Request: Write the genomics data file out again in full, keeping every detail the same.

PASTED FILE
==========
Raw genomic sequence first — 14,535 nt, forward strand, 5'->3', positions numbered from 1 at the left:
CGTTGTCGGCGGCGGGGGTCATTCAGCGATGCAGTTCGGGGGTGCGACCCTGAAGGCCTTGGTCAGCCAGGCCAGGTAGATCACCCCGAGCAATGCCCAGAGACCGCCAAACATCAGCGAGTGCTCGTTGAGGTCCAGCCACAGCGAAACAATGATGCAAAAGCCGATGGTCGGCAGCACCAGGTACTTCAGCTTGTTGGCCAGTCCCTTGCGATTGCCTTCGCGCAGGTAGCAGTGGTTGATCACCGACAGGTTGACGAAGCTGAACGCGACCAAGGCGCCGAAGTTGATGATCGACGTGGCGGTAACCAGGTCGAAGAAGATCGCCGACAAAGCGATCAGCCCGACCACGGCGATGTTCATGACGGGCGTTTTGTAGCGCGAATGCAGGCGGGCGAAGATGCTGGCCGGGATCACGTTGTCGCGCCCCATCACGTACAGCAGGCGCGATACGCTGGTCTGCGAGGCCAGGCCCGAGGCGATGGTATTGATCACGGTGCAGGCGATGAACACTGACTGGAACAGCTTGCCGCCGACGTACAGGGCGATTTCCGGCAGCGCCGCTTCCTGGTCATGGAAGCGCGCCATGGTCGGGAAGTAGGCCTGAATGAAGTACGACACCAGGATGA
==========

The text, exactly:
Raw genomic sequence first — 14,535 nt, forward strand, 5'->3', positions numbered from 1 at the left:
CGTTGTCGGCGGCGGGGGTCATTCAGCGATGCAGTTCGGGGGTGCGACCCTGAAGGCCTTGGTCAGCCAGGCCAGGTAGATCACCCCGAGCAATGCCCAGAGACCGCCAAACATCAGCGAGTGCTCGTTGAGGTCCAGCCACAGCGAAACAATGATGCAAAAGCCGATGGTCGGCAGCACCAGGTACTTCAGCTTGTTGGCCAGTCCCTTGCGATTGCCTTCGCGCAGGTAGCAGTGGTTGATCACCGACAGGTTGACGAAGCTGAACGCGACCAAGGCGCCGAAGTTGATGATCGACGTGGCGGTAACCAGGTCGAAGAAGATCGCCGACAAAGCGATCAGCCCGACCACGGCGATGTTCATGACGGGCGTTTTGTAGCGCGAATGCAGGCGGGCGAAGATGCTGGCCGGGATCACGTTGTCGCGCCCCATCACGTACAGCAGGCGCGATACGCTGGTCTGCGAGGCCAGGCCCGAGGCGATGGTATTGATCACGGTGCAGGCGATGAACACTGACTGGAACAGCTTGCCGCCGACGTACAGGGCGATTTCCGGCAGCGCCGCTTCCTGGTCATGGAAGCGCGCCATGGTCGGGAAGTAGGCCTGAATGAAGTACGACACCAGGATGA